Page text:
- Denkert C, Von Minckwitz G, Brase JC, et al. (2015) Tumor-infiltrating lymphocytes and response to neoadjuvant chemotherapy with or without carboplatin in human epidermal growth factor receptor 2-positive and triple-negative primary breast cancers. J Clin Oncol 33: 983-991.
- Simon RM, Paik S, Hayes DF (2009) Use of archived specimens in evaluation of prognostic and predictive biomarkers. J Natl Cancer Inst 101: 1446-1452.
- Dieci MV, Criscitiello C, Goubar A, et al. (2014) Prognostic value of tumor-infiltrating lymphocytes on residual disease after primary chemotherapy for triple-negative breast cancer: A retrospective multicenter study. Ann Oncol 25: 611-618.
- Cortazar P, Zhang L, Untch M, et al. (2014) Pathological complete response and long-term clinical benefit in breast cancer: The CTNeoBC pooled analysis. Lancet 384: 164-172.
- Von Minckwitz G, Untch M, Blohmer JU, et al. (2012) Definition and impact of pathologic complete response on prognosis after neoadjuvant chemotherapy in various intrinsic breast cancer subtypes. J Clin Oncol 30: 1796-1804.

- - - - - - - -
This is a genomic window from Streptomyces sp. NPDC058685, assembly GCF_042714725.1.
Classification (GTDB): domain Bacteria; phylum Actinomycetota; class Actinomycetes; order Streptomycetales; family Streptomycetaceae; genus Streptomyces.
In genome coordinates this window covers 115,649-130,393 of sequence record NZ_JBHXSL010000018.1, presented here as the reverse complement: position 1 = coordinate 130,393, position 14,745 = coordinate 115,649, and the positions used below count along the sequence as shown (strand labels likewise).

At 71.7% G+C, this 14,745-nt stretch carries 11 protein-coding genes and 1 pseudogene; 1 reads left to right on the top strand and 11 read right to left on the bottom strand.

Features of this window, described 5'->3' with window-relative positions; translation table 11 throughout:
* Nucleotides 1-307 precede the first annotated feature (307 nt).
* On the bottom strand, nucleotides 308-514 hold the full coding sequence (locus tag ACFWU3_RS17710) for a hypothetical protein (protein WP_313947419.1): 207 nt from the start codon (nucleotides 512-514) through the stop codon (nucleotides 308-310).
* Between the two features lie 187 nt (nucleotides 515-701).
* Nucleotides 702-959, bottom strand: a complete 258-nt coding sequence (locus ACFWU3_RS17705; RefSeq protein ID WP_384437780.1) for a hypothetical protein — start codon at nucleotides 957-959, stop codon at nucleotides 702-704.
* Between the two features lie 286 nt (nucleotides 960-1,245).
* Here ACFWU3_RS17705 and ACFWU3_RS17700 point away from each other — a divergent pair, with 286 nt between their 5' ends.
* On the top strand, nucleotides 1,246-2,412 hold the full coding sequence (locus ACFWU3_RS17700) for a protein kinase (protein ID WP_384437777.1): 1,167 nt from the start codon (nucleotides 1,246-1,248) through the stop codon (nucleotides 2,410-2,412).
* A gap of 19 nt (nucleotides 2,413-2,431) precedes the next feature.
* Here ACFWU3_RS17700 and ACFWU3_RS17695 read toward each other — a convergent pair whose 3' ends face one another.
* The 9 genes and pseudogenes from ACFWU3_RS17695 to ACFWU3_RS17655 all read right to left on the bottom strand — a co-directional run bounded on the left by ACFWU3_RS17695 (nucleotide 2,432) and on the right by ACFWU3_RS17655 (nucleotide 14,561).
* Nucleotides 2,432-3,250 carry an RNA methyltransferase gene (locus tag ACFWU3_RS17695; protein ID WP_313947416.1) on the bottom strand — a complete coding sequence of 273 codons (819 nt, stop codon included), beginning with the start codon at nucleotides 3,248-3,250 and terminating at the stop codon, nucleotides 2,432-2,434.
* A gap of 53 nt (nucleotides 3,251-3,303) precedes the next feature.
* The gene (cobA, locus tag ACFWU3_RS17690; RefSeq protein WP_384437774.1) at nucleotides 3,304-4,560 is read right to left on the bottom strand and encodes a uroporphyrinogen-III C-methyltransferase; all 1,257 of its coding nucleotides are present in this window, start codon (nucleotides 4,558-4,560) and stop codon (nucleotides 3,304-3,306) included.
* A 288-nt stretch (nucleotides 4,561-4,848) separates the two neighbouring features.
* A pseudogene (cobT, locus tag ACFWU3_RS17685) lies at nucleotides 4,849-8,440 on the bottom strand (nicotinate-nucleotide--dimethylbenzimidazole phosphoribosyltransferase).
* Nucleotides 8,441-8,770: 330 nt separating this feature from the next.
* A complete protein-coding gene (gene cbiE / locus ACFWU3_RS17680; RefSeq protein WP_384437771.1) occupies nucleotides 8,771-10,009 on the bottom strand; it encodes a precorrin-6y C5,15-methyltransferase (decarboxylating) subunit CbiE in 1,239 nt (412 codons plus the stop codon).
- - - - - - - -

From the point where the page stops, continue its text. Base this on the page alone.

- Ladoire S, Mignot G, Dabakuyo S, et al. (2011) In situ immune response after neoadjuvant chemotherapy for breast cancer predicts survival. J Pathol 224: 389-400.
- Cimino-Mathews A, Thompson E, Taube JM, et al. (2016) PD-L1 (B7-H1) expression and the immune tumor microenvironment in primary and metastatic breast carcinomas. Hum Pathol 47: 52-63.
- Herbst RS, Soria JC, Kowanetz M, et al. (2014) Predictive correlates of response to the anti-PD-L1 antibody MPDL3280A in cancer patients. Nature 515: 563-567.
- Loi S, Dushyanthen S, Beavis PA, et al. (2016) RAS/MAPK activation is associated with reduced tumor-infiltrating lymphocytes in triple-negative breast cancer: Therapeutic cooperation between MEK and PD-1/PD-L1 immune checkpoint inhibitors. Clin Cancer Res 22: 1499-1509.
- Emens LA, Braiteh FS, Cassier P, et al. (2015) Abstract 2859: Inhibition of PD-L1 by MPDL3280A leads to clinical activity in patients with metastatic triple-negative breast cancer (TNBC). Cancer Res 75.
- Nanda R, Chow LQ, Dees EC, et al. (2016) Pembrolizumab in patients with advanced triple-negative breast cancer: Phase Ib keynote-012 study. J Clin Oncol 34: 2460-2467.
Herrero-Vicent C, MD, PHD, Medical Oncology Department, Hospital Provincial de Castellón, Av. del Dr. Clarà, 19, 12002 Castelló de la Plana, Castelló, Spain, Tel: +34-620519816.
© 2019 Herrero-Vicent C, et al. This is an open-access article distributed under the terms of the Creative Commons Attribution License, which permits unrestricted use, distribution, and reproduction in any medium, provided the original author and source are credited.